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People sat on mats stretching during a yoga class

It's never too late to adopt healthy behaviours that look after your brain – even if you already have a diagnosis of dementia.

Top tips

• Eat a diet low in cholesterol, salt and sugar• Get plenty of exercise• Don't smoke cigarettes• Limit your alcohol consumption• Be socially active• Take part in intellectual leisure activities• Wear hearing aids if you have hearing loss• Get enough sleep

Food and drink

Tomatoes, carrots and greens.

There is a collection of evidence that suggests a Mediterranean diet – one rich in vegetables, fresh fruit, grains, unsaturated fat, olive oil, fish and beans – is good for brain health. This is partly because this type of diet is low in saturated fat and sugar, so reduces the risk of conditions like diabetes and obesity that are in turn risk factors for dementia.

There is evidence that certain compounds found in mushrooms, dark leafy greens, eggs, soya, beetroot and squash are effective in reducing the risk of developing dementia. Read our blog post on food and dementia for more detail on this.

Alcohol has a complex relationship with dementia. Heavy drinking has been established as a risk factor for dementia and directly causes alcohol-related dementia. However, there is also evidence that light to moderate alcohol intake in mid-late life could decrease your risk of dementia. Plus, red wine contains flavanols, which have been linked to a reduced risk of dementia. DPUK Director Professor John Gallacher, a professor of cognitive health at Oxford University, recommends limiting alcohol intake to seven units a week to account for both sides of the coin.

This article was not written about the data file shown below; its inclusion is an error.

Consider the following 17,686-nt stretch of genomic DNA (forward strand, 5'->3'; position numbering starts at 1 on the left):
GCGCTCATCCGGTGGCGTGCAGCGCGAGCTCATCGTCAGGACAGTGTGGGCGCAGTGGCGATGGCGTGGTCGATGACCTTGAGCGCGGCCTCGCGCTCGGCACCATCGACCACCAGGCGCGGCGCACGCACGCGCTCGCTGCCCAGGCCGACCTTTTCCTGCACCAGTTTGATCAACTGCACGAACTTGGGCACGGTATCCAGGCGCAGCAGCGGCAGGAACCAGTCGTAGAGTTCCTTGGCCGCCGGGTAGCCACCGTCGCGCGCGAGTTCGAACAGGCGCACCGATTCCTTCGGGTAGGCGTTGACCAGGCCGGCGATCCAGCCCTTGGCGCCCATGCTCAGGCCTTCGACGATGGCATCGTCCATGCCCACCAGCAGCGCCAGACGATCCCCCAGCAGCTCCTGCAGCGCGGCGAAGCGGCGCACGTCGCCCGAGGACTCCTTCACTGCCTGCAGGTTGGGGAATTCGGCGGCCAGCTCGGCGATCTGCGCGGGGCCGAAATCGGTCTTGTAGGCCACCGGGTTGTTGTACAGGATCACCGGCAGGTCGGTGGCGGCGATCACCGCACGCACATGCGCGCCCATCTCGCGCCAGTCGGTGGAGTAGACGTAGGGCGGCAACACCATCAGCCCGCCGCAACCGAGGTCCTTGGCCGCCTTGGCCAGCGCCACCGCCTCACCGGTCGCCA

Caffeine has been shown to contribute to a decreased risk of Alzheimer's disease by potentially reducing the amount of a harmful protein called amyloid that is deposited in the brain. The amount that people in the study drank was at least two cups of coffee a day.

Dehydration has been suggested to speed up the progression of dementia and is commonly associated with urinary tract infections and delirium in people with dementia. Water is involved in the correct 'folding' of proteins in the body, which is the process by which proteins organise themselves into a functional unit. A lack of water can contribute to the misfolding and clumping of certain proteins seen in Alzheimer's disease. It is important to drink plenty of water to keep your brain – and the rest of your body – healthy.


People raising glasses of red wine

There is a long-established link between smoking and dementia: smoking is a risk factor for dementia and can also speed up the progression of dementia via the mini-strokes that underpin vascular dementia. Therefore, not smoking is a way to reduce your risk of dementia. There is even some weak observational evidence that there is an association with passive smoking and increased risk of dementia, so avoiding smokers' areas if you don't smoke could help your brain health.